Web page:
Forbidden Fruit: Overfed, Undernourished And the Battle with Obesity in DC.
By George Washington University
ISCOPES’ Healthcare for the Homeless Group
If you restrict yourself to 2000 calories a day with cookies, you can manage on $2. If you stuck to fruits, that would cost you about $8-$10 a day, for the same 2000 calories. This simplified analogy is the socioeconomic reality of the growing pandemic of obesity in America.
In Eric Schlosser’s novel, “Fast Food Nation,” he tells the story of America and the world’s obsession with fast food, from its origins in 1950s California to the global conquest of a handful of burger and pizza chains. Schlosser’s findings are rather shocking, and they demonstrate how the fast food industry with its “great taste and overfilling portions” is transforming not only our diet, but our way of life.
The problem is that adults and children alike are overfed and undernourished. As a population, we are eating larger and larger portions and the nutritional quality of our foods is very poor. For example, we consume nearly 40% of our calories from fats and sugars.
Yet the question remains, are super-sized fast food meals to blame for the problem? Despite conflicting evidence, there has been a 500% increase in fast food consumption during the past three decades. This increase coincides with the increasing obesity trends.
Schlosser’s picture of America as a nation where fast food chains have solely taken over people’s diets seems to be playing out at an accelerated rate in the District of Columbia, where these chains are also serving as grocery stores for low-income individuals.
Residents of D.C., living east of the Anacostia River in Ward 8, are finding that some of the basic necessities, such as fresh fruit and vegetable, are hard to come by. There are a few Safeway’s, some CVS Pharmacy stores, and various corner stores. However, there are no Trader Joe’s, no Wholefood and no Giant. The dearth of these stores in Southeast is sharply contrasted by their profusion in the more affluent Northwest locations.
This lack of access to supermarkets in low-income communities has been documented by the Prevention Institute for the Center for Health Improvement (CHI). A study conducted by CHI in eastern Pennsylvania showed that the average full-serviced supermarket offered: “19 kinds of fruit, 29 kinds of vegetables, and 18 kinds of meat, while the average small store only carried 6 kinds of fruit, 5 kinds of vegetables, and 2 kinds of meat.” The study also demonstrated that produce at the smaller stores where often of lower quality.
The lack of choice in location to buy food is clearly becoming a public health concern, especially with the country in the midst of an obesity epidemic. Fewer supermarkets in urban, low-income communities mean less access to healthy foods. Limited supermarket access makes it harder for people to meet their dietary needs and may therefore contribute to escalating rates of chronic disease in low-income communities. Diseases such as cancer, cardiovascular disease, diabetes, and obesity are linked to poor nutrition, and low-income populations experiences a disparate burden of these chronic diseases.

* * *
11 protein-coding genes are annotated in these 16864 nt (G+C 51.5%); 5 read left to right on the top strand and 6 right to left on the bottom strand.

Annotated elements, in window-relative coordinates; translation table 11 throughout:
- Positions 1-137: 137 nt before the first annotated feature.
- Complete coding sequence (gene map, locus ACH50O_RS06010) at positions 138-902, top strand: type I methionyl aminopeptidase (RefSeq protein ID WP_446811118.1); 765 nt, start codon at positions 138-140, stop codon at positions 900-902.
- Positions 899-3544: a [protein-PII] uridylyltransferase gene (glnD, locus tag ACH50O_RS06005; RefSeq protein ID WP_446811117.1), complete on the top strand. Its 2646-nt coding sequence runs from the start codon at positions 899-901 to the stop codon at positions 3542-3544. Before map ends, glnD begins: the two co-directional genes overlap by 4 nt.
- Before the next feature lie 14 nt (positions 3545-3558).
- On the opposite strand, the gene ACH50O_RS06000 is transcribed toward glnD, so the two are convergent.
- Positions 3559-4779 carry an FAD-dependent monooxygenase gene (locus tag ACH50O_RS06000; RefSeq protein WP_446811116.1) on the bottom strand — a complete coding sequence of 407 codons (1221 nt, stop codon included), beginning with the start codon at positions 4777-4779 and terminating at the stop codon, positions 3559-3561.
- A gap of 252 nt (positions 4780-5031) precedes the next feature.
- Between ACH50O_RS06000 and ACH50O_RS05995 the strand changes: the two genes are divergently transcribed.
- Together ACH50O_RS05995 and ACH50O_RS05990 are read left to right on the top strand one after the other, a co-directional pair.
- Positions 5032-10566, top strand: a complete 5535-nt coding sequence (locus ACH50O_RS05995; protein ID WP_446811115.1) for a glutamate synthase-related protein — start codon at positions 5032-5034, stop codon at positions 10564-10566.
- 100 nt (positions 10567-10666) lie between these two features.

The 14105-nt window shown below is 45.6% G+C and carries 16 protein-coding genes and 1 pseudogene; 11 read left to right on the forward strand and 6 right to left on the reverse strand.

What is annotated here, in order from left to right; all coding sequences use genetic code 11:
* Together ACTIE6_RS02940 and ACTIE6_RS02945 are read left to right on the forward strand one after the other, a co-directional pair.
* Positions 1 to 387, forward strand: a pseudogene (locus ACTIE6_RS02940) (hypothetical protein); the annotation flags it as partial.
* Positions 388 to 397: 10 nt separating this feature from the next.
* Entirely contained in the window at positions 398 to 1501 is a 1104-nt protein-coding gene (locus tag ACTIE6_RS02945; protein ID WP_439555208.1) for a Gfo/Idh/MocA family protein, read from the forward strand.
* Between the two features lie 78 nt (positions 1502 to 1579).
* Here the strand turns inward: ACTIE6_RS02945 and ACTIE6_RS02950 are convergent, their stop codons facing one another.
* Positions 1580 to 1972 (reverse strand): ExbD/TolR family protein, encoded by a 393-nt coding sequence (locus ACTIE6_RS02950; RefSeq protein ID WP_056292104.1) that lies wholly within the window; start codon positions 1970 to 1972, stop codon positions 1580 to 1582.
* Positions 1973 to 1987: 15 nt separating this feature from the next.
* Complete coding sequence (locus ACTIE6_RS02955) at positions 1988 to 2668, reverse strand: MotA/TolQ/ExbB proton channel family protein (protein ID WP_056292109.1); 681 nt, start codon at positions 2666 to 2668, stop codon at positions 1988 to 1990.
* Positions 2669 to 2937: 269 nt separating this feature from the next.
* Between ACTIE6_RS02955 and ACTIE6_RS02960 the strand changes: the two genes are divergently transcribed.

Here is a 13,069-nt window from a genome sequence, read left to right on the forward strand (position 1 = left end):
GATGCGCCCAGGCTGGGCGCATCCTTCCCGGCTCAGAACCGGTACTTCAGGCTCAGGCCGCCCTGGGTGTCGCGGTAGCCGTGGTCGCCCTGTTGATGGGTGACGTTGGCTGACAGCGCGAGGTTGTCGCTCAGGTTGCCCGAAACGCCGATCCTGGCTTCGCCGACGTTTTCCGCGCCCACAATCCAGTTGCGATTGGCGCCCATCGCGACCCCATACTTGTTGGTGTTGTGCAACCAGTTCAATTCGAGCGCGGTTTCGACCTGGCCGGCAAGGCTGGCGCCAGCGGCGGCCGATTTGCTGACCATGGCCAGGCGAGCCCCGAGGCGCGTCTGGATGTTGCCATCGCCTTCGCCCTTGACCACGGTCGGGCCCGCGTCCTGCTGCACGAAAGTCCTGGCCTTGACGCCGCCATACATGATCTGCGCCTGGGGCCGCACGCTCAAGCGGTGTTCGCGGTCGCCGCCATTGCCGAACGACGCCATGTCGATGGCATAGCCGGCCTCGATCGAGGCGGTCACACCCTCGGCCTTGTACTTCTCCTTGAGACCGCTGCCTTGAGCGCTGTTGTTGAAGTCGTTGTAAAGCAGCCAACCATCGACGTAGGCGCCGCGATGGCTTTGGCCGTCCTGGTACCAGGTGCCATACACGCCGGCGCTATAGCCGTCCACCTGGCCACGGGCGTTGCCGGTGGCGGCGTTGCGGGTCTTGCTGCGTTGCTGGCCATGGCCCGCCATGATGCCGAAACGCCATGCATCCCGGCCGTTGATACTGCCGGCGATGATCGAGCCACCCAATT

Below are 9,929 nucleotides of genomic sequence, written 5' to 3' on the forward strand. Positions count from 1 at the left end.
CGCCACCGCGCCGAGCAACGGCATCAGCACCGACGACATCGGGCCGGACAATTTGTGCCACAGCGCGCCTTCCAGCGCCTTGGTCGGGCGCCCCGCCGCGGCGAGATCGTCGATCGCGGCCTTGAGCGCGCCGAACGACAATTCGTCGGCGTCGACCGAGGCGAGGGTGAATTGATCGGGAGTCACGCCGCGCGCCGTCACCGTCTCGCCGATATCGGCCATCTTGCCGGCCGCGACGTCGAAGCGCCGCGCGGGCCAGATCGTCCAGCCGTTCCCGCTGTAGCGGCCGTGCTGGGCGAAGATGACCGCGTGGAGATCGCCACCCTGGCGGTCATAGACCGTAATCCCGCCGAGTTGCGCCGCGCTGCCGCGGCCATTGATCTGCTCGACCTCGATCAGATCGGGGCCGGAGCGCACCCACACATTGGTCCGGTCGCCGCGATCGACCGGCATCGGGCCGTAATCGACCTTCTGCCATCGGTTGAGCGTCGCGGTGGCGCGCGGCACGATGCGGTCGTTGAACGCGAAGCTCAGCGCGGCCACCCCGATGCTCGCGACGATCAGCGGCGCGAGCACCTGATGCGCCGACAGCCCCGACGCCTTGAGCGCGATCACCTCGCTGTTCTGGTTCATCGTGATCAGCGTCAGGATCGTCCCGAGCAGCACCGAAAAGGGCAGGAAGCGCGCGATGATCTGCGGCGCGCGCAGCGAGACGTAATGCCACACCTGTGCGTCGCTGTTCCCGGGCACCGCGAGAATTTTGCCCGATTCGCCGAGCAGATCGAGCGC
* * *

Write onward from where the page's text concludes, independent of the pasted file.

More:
Fortunately, some are working to correct this situation. The efforts made by Rochester, New York have been lauded as a model for other urban areas where lower-income neighborhoods lack access to basic (and affordable) resources. When supermarkets in the city began to close and move preferentially to the suburbs, Mayor William Johnson and Partners Through Food (a local non-profit group) collaborated to bring them back. After many rounds of negotiations with various retailers, they were able to encourage the grocery store chain Tops to build stores in the city by creating a private/public partnership. The city contributed funds in order to offset the costs of building in the area, and the chain agreed to help implement area improvements in the neighborhoods where they built their stores. Hopefully, in the near future, this type of response will become the norm, as opposed to the exception.
Until then, there are some steps we can take today to begin to make a change for the better. We must initiate dialogue with our local government officials to make access to affordable food for all residents a reality. We should demand grocery stores for the disenfranchised areas of D.C. Also, there are farmers markets throughout D.C, that we can support, and we should encourage each other to grow our own gardens, or possibly start community gardens as well.
Food is supposed to sustain life, not depreciate it. With so many low-income and homeless families suffering from chronic diseases related to poor eating habits, something must be done to prevent further problems. There is no magic bullet solution, but if knowledge is power, we must increase our efforts to educate ourselves about food and nutrition and make striking changes in our daily lifestyles. Changing eating habits is difficult, but the current health status demands it to be adapted.
ISCOPES is a student group that provides interdisciplinary service-learning activities benefiting the community and the students. The mission is to provide students with a community health experience while helping to address real community needs.